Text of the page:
The Competition Tribunal on Wednesday appeared set to agree to the terms of a settlement reached between the Competition Commission and Telkom concerning anticompetitive abuses by the operator between 2005 and 2007.
The settlement includes payment of a R200m penalty over three years and, more importantly, “functional separation” of its retail and wholesale divisions. Telkom has also agreed to pricing commitments for the next five years, and to allow its future conduct to be monitored.
The telecommunications operator will have to institute functional, or operational, separation of its retail and wholesale arms within six months of the tribunal accepting the terms of the settlement.
Telkom must allow the Competition Commission access to its records at any time and supply it with annual reports so that it can ensure it’s adhering to the terms of the settlement and not reverting to past anticompetitive behaviour.
The tribunal will indicate whether or not it has agreed to all of the terms of the settlement in coming weeks, but on Wednesday lauded both Telkom and the commission for working out a settlement — particularly in light of the company’s proclivity to turn to the courts.
Telkom has agreed to co-operate with the commission in setting up a conflict resolution procedure so that if conduct comes to the fore that suggests it is infringing the settlement terms, this can be resolved without necessarily having to go to the tribunal again.
The commission argues that there are significant benefits for the tribunal and for consumers in concluding the settlement, both in terms of the financial and personnel resources of the commission that will be saved, and because the changes Telkom has agreed to implement will benefit end users.
As part of the settlement agreement, Telkom’s wholesale arm will, according to the commission, begin to act in a manner that treats its retail arm as “just another customer”.
Telkom Wholesale will not be allowed to prioritise line installations or services for Telkom Retail, nor will it be able to pass on sensitive information it may come across in its dealings with third parties.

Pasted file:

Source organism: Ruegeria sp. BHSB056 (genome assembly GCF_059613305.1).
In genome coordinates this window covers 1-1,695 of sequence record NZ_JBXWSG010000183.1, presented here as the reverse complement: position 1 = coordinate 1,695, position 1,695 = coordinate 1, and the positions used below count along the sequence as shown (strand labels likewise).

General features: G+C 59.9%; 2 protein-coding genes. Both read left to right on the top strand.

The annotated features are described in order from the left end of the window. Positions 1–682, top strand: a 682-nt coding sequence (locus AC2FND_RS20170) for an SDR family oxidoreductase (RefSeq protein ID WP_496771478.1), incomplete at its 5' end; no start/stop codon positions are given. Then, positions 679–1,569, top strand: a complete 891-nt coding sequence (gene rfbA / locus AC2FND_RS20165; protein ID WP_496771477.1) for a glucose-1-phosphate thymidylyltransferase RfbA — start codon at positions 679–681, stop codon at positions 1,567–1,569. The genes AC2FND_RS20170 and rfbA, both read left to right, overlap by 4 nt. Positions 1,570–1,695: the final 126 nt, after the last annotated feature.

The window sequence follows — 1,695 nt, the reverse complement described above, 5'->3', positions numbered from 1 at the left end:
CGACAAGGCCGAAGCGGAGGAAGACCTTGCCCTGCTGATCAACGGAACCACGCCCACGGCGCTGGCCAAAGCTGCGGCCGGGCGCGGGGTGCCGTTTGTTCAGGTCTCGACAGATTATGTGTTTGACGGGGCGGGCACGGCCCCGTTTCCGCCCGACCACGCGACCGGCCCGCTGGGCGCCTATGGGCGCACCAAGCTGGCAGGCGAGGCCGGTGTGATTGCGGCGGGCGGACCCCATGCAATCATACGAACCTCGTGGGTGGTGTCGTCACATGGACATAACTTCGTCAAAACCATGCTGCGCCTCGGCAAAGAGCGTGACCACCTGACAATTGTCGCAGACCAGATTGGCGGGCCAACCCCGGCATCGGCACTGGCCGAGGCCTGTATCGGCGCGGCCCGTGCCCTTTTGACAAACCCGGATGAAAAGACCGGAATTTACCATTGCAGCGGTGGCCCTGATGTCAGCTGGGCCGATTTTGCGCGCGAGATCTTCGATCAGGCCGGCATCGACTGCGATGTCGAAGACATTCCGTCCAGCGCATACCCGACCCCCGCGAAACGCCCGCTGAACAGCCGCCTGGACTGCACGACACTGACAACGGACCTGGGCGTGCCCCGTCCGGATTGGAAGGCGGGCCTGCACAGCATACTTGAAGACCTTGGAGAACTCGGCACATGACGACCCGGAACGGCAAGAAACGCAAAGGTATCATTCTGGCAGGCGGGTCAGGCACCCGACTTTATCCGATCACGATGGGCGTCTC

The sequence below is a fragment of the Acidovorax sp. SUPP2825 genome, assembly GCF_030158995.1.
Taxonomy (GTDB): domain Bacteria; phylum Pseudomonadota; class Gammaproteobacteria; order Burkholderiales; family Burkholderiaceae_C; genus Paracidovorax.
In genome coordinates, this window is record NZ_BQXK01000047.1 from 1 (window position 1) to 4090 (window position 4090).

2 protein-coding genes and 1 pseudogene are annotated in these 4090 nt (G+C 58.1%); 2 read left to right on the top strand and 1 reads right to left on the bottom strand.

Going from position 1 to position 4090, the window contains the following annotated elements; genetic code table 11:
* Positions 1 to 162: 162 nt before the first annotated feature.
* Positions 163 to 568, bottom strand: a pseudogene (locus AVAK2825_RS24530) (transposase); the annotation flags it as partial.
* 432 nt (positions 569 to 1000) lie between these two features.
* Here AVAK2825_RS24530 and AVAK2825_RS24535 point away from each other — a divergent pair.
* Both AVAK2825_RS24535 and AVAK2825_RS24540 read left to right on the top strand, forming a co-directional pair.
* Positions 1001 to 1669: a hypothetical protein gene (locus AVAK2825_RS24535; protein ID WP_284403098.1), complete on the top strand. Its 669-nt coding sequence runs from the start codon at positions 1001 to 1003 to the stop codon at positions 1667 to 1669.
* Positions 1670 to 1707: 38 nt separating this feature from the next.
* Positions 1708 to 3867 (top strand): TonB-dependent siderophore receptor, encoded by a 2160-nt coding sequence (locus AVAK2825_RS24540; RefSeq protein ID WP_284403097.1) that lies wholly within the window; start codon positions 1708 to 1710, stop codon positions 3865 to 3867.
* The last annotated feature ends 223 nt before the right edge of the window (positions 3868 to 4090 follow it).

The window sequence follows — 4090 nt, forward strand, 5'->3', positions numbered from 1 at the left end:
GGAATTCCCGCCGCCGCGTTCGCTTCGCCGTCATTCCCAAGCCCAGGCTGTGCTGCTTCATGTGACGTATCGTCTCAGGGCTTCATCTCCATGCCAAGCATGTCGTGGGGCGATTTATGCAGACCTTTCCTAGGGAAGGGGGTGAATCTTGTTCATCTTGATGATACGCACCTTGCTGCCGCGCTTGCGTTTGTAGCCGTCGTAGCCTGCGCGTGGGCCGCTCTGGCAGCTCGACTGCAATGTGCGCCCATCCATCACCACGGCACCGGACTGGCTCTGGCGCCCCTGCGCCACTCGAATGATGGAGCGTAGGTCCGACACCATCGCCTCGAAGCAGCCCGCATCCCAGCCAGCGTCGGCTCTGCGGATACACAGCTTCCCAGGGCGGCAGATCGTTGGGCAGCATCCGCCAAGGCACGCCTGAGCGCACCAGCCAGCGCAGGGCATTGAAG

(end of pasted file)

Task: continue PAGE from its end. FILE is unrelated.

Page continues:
Telkom Retail will pay the same tariff list price for services to Telkom Wholesale as any other third party — including international lines costs, national transmission lines costs and wholesale broadband connection (IP Connect) fees — and both divisions will have to keep internal records so that the commission can monitor the operator’s behaviour.
The commission says the pricing reductions Telkom has agreed to will be weighted 70% to wholesale and 30% to retail side. Focusing on wholesale pricing puts pressure on third-party Internet service providers to pass on cost reductions.
Telkom will pay the R200m fine in three annual installments of R66 666 666. The first payment will need to be made within 30 days of the tribunal agreeing to the settlement. The second and third payments will follow a year, and two years, after the agreement is reached respectively.
Specific details of the price reductions Telkom will undertake will remain confidential because releasing them could have implications for Telkom’s competitiveness, according to the commission. Telkom will also have to ensure that any price reductions are not reversed in the 2017 and 2018 financial years.
In April, Telkom agreed to pay a separate, R449m fine relating to earlier complaints against it in which it was found guilty of abusing its market power between 1999 and 2004. Telkom had initially appealed against the Competition Tribunal’s decision but dropped the appeal in March. — (c) 2013 NewsCentral Media
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